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Old 01-08-2015, 04:54 PM
 
23 posts, read 55,870 times
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This question is specifically for all Cooking enthusiastic -

For the past 3 years, I have been using a cheap Bed bath and Beyond Cookware set. This stuff is so crappy that the non-stick layer started pealing off. I would like to go ahead and buy something good that will last me a lifetime.

That begin said, I have read that buying a Cookware set is never efficient, since you don't use most of the stuff. So, I would like to go buy certain specific items that I will use, so far I have the following. Please suggest if these are good enough or if I should add or remove or replace an item.


- 12inch Skillet/Fry-pan - Non-stick (for eggs, pancakes)
- 12inch Skillet/Fry-pan - Triply Stainless Steal (for stir
- 3-4qt Saute Pan - Triply Stainless Steal
- 3-4qt Sauce Pan - Triply Stainless Steal
- Stainless Steal Stockpot with pasta insert (Anything that needs Boiling)
- Roasting Pan (for cooking turkey and chicken)

Should I get anything more?
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Old 01-08-2015, 05:13 PM
 
Location: Alexandria, VA
11,599 posts, read 20,756,774 times
Reputation: 16973
I use my set of 3 sizes of stainless STEEL pots often (have had them for many yrs. (Faberware), also have it in the large pot that comes w/a steamer basket insert.
Calphalon Contemporary (I prefer this one to the others) - I have two 2 1 1/2 Qt. pots, one 2 1/2, skillets in 8", 10" and 12", 5 Qt. soup/stock pot, the flat griddle and the ridged one (not sure what it's called) (to be honest, don't need the ridged one at all), and the roaster
I also have a huge soup/stockpot for when I make chicken noodle soup - good size for cooking down an entire cut-up chicken and making stock.
Oh, and also have a stainless steel 12" skillet (some receipts require that and not non-stick).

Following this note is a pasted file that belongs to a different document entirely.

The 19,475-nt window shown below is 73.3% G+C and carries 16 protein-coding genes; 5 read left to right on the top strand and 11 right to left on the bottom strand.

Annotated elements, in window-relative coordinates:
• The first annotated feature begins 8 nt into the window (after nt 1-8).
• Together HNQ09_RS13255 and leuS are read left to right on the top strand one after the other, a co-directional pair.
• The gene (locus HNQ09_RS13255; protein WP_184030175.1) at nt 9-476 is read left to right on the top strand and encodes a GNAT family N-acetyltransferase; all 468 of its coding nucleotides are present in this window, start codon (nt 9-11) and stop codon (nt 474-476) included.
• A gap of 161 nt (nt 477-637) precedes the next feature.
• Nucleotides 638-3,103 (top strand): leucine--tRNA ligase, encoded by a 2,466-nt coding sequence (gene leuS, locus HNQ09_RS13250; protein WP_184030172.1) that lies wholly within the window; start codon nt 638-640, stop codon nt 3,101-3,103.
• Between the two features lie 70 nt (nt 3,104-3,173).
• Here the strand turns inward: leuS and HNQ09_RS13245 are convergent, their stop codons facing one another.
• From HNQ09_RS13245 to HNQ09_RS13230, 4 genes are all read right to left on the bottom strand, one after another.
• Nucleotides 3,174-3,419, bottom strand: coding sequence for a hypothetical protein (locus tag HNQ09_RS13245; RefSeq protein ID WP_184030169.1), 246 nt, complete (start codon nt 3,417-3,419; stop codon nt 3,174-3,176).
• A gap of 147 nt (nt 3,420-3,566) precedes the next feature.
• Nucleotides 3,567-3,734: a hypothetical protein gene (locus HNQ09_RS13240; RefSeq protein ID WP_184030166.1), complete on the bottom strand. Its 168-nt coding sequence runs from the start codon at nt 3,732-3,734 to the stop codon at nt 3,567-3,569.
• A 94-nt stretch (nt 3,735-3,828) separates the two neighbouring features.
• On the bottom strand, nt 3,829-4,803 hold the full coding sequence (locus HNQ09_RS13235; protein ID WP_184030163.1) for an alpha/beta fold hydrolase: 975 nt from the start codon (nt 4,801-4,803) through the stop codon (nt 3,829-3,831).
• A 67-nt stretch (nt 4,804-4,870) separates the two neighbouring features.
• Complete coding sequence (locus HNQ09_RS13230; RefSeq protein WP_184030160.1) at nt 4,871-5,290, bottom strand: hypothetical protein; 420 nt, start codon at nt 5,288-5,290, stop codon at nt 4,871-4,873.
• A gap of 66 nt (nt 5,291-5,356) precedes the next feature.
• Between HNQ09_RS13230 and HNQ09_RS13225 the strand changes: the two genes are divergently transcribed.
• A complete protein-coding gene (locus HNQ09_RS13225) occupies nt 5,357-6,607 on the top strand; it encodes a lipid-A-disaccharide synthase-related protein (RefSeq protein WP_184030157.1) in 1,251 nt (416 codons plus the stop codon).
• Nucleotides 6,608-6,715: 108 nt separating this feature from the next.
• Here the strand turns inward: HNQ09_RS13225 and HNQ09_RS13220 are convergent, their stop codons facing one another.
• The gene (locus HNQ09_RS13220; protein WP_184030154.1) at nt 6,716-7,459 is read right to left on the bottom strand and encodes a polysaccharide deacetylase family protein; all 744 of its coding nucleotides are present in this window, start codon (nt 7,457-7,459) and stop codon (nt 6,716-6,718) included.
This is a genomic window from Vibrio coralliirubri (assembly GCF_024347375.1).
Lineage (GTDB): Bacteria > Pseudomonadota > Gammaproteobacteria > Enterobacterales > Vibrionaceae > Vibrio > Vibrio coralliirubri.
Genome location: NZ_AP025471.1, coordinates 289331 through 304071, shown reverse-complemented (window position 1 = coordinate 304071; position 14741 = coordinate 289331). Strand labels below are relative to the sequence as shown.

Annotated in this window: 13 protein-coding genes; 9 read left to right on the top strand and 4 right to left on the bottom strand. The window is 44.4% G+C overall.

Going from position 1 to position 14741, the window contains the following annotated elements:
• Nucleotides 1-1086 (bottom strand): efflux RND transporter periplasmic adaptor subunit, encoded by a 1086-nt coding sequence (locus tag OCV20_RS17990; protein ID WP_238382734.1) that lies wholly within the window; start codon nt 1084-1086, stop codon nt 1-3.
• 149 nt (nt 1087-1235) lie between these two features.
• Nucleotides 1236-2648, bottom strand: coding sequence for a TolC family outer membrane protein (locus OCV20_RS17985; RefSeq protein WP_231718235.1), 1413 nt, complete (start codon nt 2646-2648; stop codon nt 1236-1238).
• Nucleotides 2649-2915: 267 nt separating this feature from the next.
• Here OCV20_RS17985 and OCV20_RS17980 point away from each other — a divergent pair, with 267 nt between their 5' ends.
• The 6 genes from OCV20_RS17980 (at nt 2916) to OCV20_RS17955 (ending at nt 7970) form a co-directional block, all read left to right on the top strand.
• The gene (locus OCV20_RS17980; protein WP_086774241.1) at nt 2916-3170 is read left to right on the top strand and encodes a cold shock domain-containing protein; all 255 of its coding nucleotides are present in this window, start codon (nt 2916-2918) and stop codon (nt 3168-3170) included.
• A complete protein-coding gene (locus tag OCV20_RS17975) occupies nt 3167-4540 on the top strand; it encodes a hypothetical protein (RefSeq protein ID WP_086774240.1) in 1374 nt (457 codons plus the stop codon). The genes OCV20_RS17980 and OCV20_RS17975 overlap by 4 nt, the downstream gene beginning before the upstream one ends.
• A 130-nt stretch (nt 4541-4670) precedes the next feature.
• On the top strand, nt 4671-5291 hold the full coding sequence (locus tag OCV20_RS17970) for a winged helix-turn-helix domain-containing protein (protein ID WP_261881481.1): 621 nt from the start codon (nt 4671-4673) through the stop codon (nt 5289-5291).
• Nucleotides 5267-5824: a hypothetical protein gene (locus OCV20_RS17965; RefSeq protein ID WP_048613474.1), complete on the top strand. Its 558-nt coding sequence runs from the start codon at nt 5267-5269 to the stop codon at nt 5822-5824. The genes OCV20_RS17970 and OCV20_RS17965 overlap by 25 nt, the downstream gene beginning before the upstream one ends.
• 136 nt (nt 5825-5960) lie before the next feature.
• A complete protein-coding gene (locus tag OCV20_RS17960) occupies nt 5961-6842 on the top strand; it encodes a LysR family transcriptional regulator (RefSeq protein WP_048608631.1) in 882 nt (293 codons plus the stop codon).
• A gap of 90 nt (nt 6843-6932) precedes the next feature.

The Calphalon cleans up beautifully - use utensils that won't scratch (and handwash, even though it says dishwasher safe)

I have a cast iron skillet from late MIL but I honestly don't use it - it's too heavy for me.
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Old 01-09-2015, 11:06 PM
 
2,157 posts, read 2,745,732 times
Reputation: 2779
I have use Calphalon and Analon, though good, they too eventually peel too but not as fast as cheaper brand. When comes to frying and cooking; the best is my Lodge Cast-iron skillet. Downside is it is heavy and you have to hand dry and oil it after every wash.
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Old 01-09-2015, 11:23 PM
Status: "Enjoying life..." (set 7 days ago)
 
Location: San Antonio/Houston/Tricity
39,787 posts, read 57,659,871 times
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I would recommend good quality stainless steel cookware, nothing coated. I never saw any real cook cooking in those ( except for promotion).
Here are some recommendations:
Best Stainless Steel Cookware Reviews

Additional to that I would buy one oval French Oven pot - it has many uses.
Better spend more money once than buy several times the same cheap cookware.

If you don't want to take an extra care for Lodge Cast Iron - get a Le Creuset's new Signature skillets. Pricey - yes, but will last your, your kids and your grandkids lifetime. Watch Internet for sales.
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Old 01-11-2015, 01:48 PM
 
Location: Moku Nui, Hawaii
9,961 posts, read 19,284,469 times
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Yup, if you buy the right cookware, you only have to buy it once. We don't have anything with that non-stick surface, it just doesn't last.

Yard sales and thrift shops are great places to get cookware, sometimes estate sales, too. The prices are significantly lower, too. There was a lovely large roaster pan at yesterday's garage sales for $3 that if I didn't already have a nice one, I would have bought.

As for a basic set, you've got a pretty good starter list, although the non-stick fry pan won't last long. If you can find an old cast iron pan that's been well seasoned, it is as good as the new non-stick pans and is extremely durable if handled right. However, those are usually the vintage to antique pans. Lodge cast iron is almost acceptable, Wagner is good and Griswald is best, IMHO, if you can find it, but you only need to get it once. Also, the old cast iron is not only smoother then the new stuff, it weighs a lot less, too.